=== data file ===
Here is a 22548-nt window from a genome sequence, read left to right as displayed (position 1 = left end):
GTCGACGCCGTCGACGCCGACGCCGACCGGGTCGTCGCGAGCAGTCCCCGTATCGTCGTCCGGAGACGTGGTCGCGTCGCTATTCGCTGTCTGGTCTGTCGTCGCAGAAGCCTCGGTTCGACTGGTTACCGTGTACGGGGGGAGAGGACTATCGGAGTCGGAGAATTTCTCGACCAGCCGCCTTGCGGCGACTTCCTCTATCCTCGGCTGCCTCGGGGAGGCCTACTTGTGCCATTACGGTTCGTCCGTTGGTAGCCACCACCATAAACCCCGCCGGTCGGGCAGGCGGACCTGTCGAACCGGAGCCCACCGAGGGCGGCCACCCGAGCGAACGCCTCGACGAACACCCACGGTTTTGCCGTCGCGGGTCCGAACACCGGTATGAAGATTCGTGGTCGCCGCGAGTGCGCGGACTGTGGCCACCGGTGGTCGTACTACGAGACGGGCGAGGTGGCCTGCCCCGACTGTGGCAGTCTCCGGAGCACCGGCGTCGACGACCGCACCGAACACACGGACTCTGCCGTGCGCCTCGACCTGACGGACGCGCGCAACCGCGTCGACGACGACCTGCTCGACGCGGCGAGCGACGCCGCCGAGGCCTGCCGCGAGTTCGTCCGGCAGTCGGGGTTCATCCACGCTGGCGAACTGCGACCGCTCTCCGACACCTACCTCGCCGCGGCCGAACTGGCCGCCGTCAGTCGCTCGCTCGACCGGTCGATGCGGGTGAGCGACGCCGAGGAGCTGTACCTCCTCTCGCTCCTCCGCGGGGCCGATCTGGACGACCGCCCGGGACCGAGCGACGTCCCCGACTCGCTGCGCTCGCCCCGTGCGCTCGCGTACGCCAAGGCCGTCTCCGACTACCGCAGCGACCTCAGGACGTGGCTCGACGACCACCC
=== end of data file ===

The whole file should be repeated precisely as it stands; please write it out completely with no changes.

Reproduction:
Here is a 22548-nt window from a genome sequence, read left to right as displayed (position 1 = left end):
GTCGACGCCGTCGACGCCGACGCCGACCGGGTCGTCGCGAGCAGTCCCCGTATCGTCGTCCGGAGACGTGGTCGCGTCGCTATTCGCTGTCTGGTCTGTCGTCGCAGAAGCCTCGGTTCGACTGGTTACCGTGTACGGGGGGAGAGGACTATCGGAGTCGGAGAATTTCTCGACCAGCCGCCTTGCGGCGACTTCCTCTATCCTCGGCTGCCTCGGGGAGGCCTACTTGTGCCATTACGGTTCGTCCGTTGGTAGCCACCACCATAAACCCCGCCGGTCGGGCAGGCGGACCTGTCGAACCGGAGCCCACCGAGGGCGGCCACCCGAGCGAACGCCTCGACGAACACCCACGGTTTTGCCGTCGCGGGTCCGAACACCGGTATGAAGATTCGTGGTCGCCGCGAGTGCGCGGACTGTGGCCACCGGTGGTCGTACTACGAGACGGGCGAGGTGGCCTGCCCCGACTGTGGCAGTCTCCGGAGCACCGGCGTCGACGACCGCACCGAACACACGGACTCTGCCGTGCGCCTCGACCTGACGGACGCGCGCAACCGCGTCGACGACGACCTGCTCGACGCGGCGAGCGACGCCGCCGAGGCCTGCCGCGAGTTCGTCCGGCAGTCGGGGTTCATCCACGCTGGCGAACTGCGACCGCTCTCCGACACCTACCTCGCCGCGGCCGAACTGGCCGCCGTCAGTCGCTCGCTCGACCGGTCGATGCGGGTGAGCGACGCCGAGGAGCTGTACCTCCTCTCGCTCCTCCGCGGGGCCGATCTGGACGACCGCCCGGGACCGAGCGACGTCCCCGACTCGCTGCGCTCGCCCCGTGCGCTCGCGTACGCCAAGGCCGTCTCCGACTACCGCAGCGACCTCAGGACGTGGCTCGACGACCACCC